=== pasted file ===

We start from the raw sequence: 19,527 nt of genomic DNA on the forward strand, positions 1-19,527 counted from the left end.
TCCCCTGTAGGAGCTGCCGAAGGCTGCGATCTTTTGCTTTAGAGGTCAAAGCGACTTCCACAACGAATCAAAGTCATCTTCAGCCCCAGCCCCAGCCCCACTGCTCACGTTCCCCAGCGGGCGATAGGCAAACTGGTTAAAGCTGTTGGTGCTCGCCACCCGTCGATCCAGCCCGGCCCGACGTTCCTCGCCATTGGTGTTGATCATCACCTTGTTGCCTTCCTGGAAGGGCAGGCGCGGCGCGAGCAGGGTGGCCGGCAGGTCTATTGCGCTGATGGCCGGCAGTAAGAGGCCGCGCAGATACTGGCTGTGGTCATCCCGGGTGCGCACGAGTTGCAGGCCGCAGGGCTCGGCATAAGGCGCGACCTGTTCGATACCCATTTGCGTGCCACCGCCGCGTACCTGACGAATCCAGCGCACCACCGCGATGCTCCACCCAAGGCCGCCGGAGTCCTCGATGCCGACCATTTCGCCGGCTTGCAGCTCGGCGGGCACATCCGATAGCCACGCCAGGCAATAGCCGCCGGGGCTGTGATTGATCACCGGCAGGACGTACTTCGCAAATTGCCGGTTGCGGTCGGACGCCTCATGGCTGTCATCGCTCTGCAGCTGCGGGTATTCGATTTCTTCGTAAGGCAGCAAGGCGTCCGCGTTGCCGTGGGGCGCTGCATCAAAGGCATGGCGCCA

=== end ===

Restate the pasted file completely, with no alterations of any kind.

We start from the raw sequence: 19,527 nt of genomic DNA on the forward strand, positions 1-19,527 counted from the left end.
TCCCCTGTAGGAGCTGCCGAAGGCTGCGATCTTTTGCTTTAGAGGTCAAAGCGACTTCCACAACGAATCAAAGTCATCTTCAGCCCCAGCCCCAGCCCCACTGCTCACGTTCCCCAGCGGGCGATAGGCAAACTGGTTAAAGCTGTTGGTGCTCGCCACCCGTCGATCCAGCCCGGCCCGACGTTCCTCGCCATTGGTGTTGATCATCACCTTGTTGCCTTCCTGGAAGGGCAGGCGCGGCGCGAGCAGGGTGGCCGGCAGGTCTATTGCGCTGATGGCCGGCAGTAAGAGGCCGCGCAGATACTGGCTGTGGTCATCCCGGGTGCGCACGAGTTGCAGGCCGCAGGGCTCGGCATAAGGCGCGACCTGTTCGATACCCATTTGCGTGCCACCGCCGCGTACCTGACGAATCCAGCGCACCACCGCGATGCTCCACCCAAGGCCGCCGGAGTCCTCGATGCCGACCATTTCGCCGGCTTGCAGCTCGGCGGGCACATCCGATAGCCACGCCAGGCAATAGCCGCCGGGGCTGTGATTGATCACCGGCAGGACGTACTTCGCAAATTGCCGGTTGCGGTCGGACGCCTCATGGCTGTCATCGCTCTGCAGCTGCGGGTATTCGATTTCTTCGTAAGGCAGCAAGGCGTCCGCGTTGCCGTGGGGCGCTGCATCAAAGGCATGGCGCCA